Dialog Box

Children's Tumour Foundation of Australia

Emily's Story

Emily was diagnosed with NF Type 1 in 2008 at just 10 months old.

After our local GP noted numerous “birthmarks” resembling café-au-lait spots, indicative of NF, Emily was promptly referred to Westmead Children’s Hospital for further evaluation. It didn’t take long for specialists at Westmead to confirm the diagnosis.

During infancy, Emily experienced a severe curvature in the lower part of her right leg, which hindered her ability to stand or walk comfortably. This curvature was symptomatic of NF-related pseudoarthrosis of her right tibia (shin bone), which impaired both bone development and weight-bearing strength in her lower leg.

Emily underwent the first of several surgeries and was also fitted with a leg brace shell to safeguard her fragile infant leg.

Emily recalls, "...I remember it being really hard to get about because of my broken leg. I didn't really understand what NF was, but Mum and Dad were very worried."

At the age of 4, we learned that Emily had two inoperable lesions deeply embedded within her frontal lobe. Additionally, Emily began experiencing epilepsy, enduring frequent absence seizures. By the time she turned 5, she had already undergone multiple leg surgeries, which included the implantation of donor cadaver bones and the application of a confronting illizoroth frame to help mend and stabilise the deteriorated bone. The external frame penetrated her leg and pierced her bone to help stabilise the tibia and fibula.

"...The (illizoroth) frame was very scary, it was painful, it was so scary and painful to clean and often hurt when I bumped it. I had it for about 15 months. Other kids used to stare at my leg and were very curious about it. I was so happy when they finally removed it, but my leg was not healed, and I soon broke my leg again riding a trike when on holidays in Coolangatta. We had to go straight back to Westmead hospital." says Emily.

As Emily commenced her kindergarten year at the age of 6, she was forced to rely on a walker and wheelchair for mobility at school.

In 2013, Emily and her parents faced a difficult decision – to undergo surgery to amputate a portion of her lower leg and receive a prosthetic limb. The decision was driven by the need to protect her fragile leg from future fractures and breaks.

Emily eagerly awaited the procedure, hopeful for relief from the pain and fractures in her shine. Remarkably, within just three days post-surgery, she was already wheeling herself around the hospital ward in a wheelchair, brimming with excitement for the newfound mobility that lay ahead.

"I was so happy to finally have the surgery that would help my painful broken leg. I could tell Mum and Dad were worried, but I was excited, but a bit scared too," recalls Emily.

At this time, her frontal lobe lesions were still being closely monitored, but thankfully remained stable in size, causing no noticeable issues. Emily’s epilepsy was also managed effectively with medication.

Only a few months after her final leg surgery, Emily strode confidently about with her first custom music styled, and very colourful prosthetic leg. Throughout her journey, Emily’s unwavering positivity and bravery has shone bright, guiding her through surgeries and recoveries with resilience.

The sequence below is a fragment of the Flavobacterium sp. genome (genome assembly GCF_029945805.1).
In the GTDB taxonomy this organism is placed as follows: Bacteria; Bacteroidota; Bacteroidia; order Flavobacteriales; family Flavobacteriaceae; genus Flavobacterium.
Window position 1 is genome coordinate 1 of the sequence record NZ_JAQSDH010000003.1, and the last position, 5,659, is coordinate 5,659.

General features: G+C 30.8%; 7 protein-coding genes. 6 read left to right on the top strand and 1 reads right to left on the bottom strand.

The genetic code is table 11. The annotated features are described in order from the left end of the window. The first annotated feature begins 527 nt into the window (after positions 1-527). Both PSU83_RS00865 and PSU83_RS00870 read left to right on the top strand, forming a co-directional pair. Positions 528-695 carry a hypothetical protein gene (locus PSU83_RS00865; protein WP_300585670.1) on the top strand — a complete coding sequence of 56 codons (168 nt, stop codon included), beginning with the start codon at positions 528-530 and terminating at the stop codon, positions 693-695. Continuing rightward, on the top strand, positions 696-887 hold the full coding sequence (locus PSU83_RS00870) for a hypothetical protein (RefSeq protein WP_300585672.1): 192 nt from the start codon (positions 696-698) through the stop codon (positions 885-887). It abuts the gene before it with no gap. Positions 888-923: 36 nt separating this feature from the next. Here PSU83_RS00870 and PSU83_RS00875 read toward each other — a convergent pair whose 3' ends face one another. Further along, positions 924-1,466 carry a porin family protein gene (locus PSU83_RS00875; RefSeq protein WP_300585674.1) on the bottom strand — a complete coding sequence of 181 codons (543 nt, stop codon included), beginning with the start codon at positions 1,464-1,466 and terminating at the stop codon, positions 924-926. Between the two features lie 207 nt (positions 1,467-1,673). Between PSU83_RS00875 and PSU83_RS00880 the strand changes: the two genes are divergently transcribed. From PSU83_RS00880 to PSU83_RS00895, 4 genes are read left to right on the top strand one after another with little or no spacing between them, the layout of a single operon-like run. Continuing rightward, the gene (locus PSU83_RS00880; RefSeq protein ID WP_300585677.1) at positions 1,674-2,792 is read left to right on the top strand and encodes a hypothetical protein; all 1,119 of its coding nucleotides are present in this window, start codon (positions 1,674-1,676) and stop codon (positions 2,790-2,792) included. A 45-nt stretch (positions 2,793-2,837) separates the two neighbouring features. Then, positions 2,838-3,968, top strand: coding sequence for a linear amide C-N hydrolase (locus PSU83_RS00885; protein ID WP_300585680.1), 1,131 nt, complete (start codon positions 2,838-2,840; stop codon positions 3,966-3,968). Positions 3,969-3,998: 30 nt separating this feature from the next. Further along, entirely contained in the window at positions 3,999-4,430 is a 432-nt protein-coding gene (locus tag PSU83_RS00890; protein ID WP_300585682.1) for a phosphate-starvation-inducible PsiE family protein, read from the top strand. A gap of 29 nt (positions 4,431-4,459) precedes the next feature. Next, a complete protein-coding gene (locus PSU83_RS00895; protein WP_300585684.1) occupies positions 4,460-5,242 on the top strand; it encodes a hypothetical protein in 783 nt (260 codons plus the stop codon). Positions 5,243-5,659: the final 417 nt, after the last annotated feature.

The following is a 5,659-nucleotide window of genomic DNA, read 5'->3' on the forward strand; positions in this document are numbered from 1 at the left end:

Throughout the primary school days, Emily’s prosthetic legs underwent regular replacements, often coinciding with her appointments at Westmead, where her NF, brain lesions and epilepsy were closely monitored. Each prosthetic reflected Emily’s personality, uniquely crafted with vibrant colours and styles she hand-picked from materials at Spotlight.

During her high school years, Emily experienced a significant reduction in her epilepsy symptoms and medication, with episodes becoming less frequent and less severe over time. Eventually, she was able to discontinue her epilepsy medication altogether and now manages her condition without the need for medication.

Additionally, the lesions in her frontal lobe continue to be monitored and have remained consistently stable throughout this period.

During Emily's NF journey, we have hosted and attended many Cupids Undie Run events, as well as NF Hero days and an NF Mates Day. We have attended CTF camps and functions, which has all helped to raise our awareness of NF in our local community with the support and kindness of the Children’s Tumour Foundation

"...The Undie Runs and Hero Day in Port Macquarie that my Mum and Dad put together were really fun. We had a lot of friends support these fun days and helped to make it really exciting. We went to the Gold Coast one year and met people from MAFS and the GC Titans NRL team...it was cool..."

Through Emily’s Dad’s workplace at Essential Energy, we have also been able to establish further awareness and support through an employee Essential Giving voluntary donation stream that help provide funding to the CTF. Funds that are matched by Essential Energy.

Now at 17 years old, Emily has started her senior high school years, studying Aged Care, Tourism and Child Care. She loves art, Harry Styles, creating digital pet art and has an amazing circle of friends who support and care for her.

"I know more about NF now, and am pretty open with what I remember about my own NF experiences, it doesn't seem as scary as we once thought. I am lucky to have a kind group of friends, and a very loving family that support me."

Emily has also begun learning to drive and drives surprisingly well with her prosthetic leg! Emily has worked at a local cafe and volunteered at a petting farm. She is now currently employed part time at Kmart whilst studying.

Emily is well known for her kind and generous nature, but most of all, her big generous smile that she welcomes all with. Often when asked about her colourful prosthetic, she takes the opportunity to tell people about NF and the CTF.

Emily and her two sisters are a formidable team.